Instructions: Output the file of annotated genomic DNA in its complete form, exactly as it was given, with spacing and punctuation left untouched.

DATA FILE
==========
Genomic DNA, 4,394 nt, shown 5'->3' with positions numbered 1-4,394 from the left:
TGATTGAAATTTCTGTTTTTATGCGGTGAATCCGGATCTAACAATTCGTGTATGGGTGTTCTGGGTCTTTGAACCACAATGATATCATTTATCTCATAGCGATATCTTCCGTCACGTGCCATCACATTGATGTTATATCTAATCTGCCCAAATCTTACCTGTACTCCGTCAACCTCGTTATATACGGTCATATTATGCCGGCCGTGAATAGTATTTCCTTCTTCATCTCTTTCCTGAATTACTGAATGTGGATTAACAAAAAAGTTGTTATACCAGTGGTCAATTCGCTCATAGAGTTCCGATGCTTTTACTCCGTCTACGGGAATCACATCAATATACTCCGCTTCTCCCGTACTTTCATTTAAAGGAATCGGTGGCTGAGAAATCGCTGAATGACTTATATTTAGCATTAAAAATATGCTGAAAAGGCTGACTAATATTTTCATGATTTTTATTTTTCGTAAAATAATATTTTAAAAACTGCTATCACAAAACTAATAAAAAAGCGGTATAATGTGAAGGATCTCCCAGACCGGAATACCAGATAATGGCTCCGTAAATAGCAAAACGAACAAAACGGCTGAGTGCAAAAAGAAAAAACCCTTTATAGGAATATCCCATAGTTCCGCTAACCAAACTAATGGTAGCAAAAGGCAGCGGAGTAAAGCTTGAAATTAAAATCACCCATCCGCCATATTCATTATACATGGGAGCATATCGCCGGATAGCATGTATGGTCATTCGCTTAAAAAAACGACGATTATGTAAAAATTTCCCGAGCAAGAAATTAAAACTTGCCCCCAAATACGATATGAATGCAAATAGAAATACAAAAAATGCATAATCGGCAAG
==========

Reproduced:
Genomic DNA, 4,394 nt, shown 5'->3' with positions numbered 1-4,394 from the left:
TGATTGAAATTTCTGTTTTTATGCGGTGAATCCGGATCTAACAATTCGTGTATGGGTGTTCTGGGTCTTTGAACCACAATGATATCATTTATCTCATAGCGATATCTTCCGTCACGTGCCATCACATTGATGTTATATCTAATCTGCCCAAATCTTACCTGTACTCCGTCAACCTCGTTATATACGGTCATATTATGCCGGCCGTGAATAGTATTTCCTTCTTCATCTCTTTCCTGAATTACTGAATGTGGATTAACAAAAAAGTTGTTATACCAGTGGTCAATTCGCTCATAGAGTTCCGATGCTTTTACTCCGTCTACGGGAATCACATCAATATACTCCGCTTCTCCCGTACTTTCATTTAAAGGAATCGGTGGCTGAGAAATCGCTGAATGACTTATATTTAGCATTAAAAATATGCTGAAAAGGCTGACTAATATTTTCATGATTTTTATTTTTCGTAAAATAATATTTTAAAAACTGCTATCACAAAACTAATAAAAAAGCGGTATAATGTGAAGGATCTCCCAGACCGGAATACCAGATAATGGCTCCGTAAATAGCAAAACGAACAAAACGGCTGAGTGCAAAAAGAAAAAACCCTTTATAGGAATATCCCATAGTTCCGCTAACCAAACTAATGGTAGCAAAAGGCAGCGGAGTAAAGCTTGAAATTAAAATCACCCATCCGCCATATTCATTATACATGGGAGCATATCGCCGGATAGCATGTATGGTCATTCGCTTAAAAAAACGACGATTATGTAAAAATTTCCCGAGCAAGAAATTAAAACTTGCCCCCAAATACGATATGAATGCAAATAGAAATACAAAAAATGCATAATCGGCAAG